This is when an individual diets for short periods of time followed by periods of normal or binge eating. Usually the diet is very low calorie.

It is now known that repetitive dieting has a detrimental effect on the bodies resting Basal Metabolic Rate (BMR), the rate at which the body uses calories at rest. In cases of severe caloric restriction the BMR can be reduced by up to 45% with the depression of BMR enhanced with each subsequent attempt to diet. When this happens dieters often find their diet to be ineffective, they become depressed and return to normal eating habits. Studies have shown that weight gain occurs quicker with repeated cycles of body mass loss. Research has also shown that continuous yo-yo dieting is associated with a higher risk to health than no dieting at all. You can increase your BMR through eating the right foods and through exercise, thus burning more calories at rest.

At New Life Training we will approach nutrition on an individual basis, analysing what you currently consume and adapt it to encourage a long term success in which you can still enjoy your food and lifestyle. For more information contact Mark on 07771 985015 to discuss how we can help you lose weight without crash dieting and effecting your long term health and metabolism.

Tabata Training


The buzz around HIIT (High Intensity Interval Training) is poised to dramatically intensify with the launch of the official ‘Tabata™ Protocol’, a new workout system based on HIIT principles which is set to become the UK’s latest hot fitness craze. New Life Training have delivered similar HIIT classes for several years but now we have moved up a gear!!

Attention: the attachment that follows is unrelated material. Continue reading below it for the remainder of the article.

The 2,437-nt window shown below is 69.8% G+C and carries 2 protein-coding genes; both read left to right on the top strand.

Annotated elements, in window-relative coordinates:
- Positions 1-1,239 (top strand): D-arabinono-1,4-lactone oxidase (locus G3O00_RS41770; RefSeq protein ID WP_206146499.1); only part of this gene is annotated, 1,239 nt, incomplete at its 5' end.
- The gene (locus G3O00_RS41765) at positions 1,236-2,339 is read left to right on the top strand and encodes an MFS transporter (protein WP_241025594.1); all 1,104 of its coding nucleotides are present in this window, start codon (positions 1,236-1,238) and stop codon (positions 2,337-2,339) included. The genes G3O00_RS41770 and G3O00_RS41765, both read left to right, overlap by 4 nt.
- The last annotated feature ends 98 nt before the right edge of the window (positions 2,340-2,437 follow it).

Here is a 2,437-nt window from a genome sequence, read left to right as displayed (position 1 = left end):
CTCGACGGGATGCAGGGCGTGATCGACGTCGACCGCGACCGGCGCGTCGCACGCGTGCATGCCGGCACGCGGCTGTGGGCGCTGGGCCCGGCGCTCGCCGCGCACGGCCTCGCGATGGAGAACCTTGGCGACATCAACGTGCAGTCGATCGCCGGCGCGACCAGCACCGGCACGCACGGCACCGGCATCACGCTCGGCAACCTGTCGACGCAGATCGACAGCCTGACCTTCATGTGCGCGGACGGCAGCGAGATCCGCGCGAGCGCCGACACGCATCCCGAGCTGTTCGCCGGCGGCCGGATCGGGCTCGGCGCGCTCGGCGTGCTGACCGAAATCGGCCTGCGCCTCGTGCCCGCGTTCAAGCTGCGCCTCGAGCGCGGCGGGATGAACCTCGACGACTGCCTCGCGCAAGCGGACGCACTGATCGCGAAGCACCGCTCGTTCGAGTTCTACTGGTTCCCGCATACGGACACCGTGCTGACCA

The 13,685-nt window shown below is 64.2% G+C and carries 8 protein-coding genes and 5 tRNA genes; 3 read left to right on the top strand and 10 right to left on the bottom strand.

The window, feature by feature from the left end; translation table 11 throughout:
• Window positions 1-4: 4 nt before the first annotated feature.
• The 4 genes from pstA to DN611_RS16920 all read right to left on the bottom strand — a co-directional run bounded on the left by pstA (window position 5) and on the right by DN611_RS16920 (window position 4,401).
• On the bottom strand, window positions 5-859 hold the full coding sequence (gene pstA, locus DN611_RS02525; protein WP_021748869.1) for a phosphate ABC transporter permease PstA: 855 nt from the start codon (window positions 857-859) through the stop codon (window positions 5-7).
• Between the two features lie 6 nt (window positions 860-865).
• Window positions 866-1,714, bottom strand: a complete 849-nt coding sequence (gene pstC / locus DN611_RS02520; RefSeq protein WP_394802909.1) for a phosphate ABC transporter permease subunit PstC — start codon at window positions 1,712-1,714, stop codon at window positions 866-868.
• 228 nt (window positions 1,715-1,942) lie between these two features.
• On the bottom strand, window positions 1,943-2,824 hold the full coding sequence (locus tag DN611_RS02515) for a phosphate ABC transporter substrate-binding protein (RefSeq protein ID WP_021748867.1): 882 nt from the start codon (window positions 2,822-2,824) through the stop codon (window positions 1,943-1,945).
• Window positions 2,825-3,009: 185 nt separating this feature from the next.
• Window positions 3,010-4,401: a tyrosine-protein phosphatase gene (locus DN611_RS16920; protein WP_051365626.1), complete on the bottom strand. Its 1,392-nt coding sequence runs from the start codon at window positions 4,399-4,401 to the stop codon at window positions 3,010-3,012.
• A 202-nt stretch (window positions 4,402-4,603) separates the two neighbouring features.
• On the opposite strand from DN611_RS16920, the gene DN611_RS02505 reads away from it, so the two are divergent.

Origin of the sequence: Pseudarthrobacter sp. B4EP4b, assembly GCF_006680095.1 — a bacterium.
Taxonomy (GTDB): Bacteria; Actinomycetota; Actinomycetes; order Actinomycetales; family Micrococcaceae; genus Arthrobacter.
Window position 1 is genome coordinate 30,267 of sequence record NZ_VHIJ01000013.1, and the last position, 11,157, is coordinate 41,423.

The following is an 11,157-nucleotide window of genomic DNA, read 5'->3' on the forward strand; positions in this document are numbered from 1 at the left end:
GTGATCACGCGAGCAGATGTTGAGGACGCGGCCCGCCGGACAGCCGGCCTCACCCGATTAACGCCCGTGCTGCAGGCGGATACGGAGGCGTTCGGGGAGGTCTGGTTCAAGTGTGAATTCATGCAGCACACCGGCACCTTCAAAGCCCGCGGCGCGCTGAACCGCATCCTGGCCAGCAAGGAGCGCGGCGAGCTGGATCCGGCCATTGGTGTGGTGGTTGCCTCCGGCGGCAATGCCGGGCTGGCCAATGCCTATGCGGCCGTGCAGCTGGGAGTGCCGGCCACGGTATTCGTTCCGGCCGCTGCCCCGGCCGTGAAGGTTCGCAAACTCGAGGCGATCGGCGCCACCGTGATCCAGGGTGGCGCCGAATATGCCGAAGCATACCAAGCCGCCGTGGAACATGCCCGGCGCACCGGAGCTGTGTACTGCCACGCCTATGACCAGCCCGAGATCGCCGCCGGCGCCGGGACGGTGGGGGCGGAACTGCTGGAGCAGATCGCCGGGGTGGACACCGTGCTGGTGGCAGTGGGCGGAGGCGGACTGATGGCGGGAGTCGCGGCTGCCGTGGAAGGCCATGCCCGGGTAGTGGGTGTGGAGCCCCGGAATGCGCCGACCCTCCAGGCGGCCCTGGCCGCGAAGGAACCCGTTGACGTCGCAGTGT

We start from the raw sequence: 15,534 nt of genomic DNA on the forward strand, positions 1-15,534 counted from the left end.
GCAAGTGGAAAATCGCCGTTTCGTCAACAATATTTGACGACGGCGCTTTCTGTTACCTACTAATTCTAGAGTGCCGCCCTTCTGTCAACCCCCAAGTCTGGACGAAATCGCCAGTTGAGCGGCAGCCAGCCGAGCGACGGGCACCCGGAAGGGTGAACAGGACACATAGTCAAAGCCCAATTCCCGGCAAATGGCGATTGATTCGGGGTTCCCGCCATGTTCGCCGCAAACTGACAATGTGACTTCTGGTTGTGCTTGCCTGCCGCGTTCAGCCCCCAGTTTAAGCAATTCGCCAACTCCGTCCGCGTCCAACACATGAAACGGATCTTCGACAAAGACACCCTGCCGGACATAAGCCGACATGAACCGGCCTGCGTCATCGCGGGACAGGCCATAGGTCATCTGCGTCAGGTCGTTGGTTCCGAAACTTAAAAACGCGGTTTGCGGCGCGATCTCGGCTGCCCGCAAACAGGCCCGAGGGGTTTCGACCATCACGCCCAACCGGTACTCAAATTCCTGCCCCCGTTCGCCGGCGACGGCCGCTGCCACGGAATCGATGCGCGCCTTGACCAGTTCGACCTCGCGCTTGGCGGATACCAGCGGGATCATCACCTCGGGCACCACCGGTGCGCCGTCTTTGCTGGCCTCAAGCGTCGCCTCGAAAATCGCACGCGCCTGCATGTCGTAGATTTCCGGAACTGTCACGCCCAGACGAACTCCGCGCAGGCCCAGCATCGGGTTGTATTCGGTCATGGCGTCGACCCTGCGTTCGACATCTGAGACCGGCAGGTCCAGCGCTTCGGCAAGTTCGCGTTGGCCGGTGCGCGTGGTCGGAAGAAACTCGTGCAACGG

The ‘Tabata™ Protocol’ is science–based and has been developed over many years by renowned Japanese sport and health science guru Professor Izumi Tabata. The workouts within the ‘Tabata™ Protocol’ consist of 20 seconds of intense exercise followed by 10 seconds of rest, repeated eight times. This amounts to just 4 minutes in total. It’s the perfect fitness solution for busy, time poor fitness seekers, and what’s more the routine has been scientifically proven be the best way to burn fat and get fit fast. In control tests the ‘Tabata™ Protocol’ increased VO2max (a universal measurement of fitness levels) in elite athletes’ by 13% in just six weeks.

The Tabata classes delivered by New Life Training are geared for me and you and not elite athletes. They will still leave you fitter, healthier and hopefully slimmer. The link below explains more about Tabata, but if you are interested in having a go, contact Mark on 07771 985015.

Training Lactate Threshold and OBLA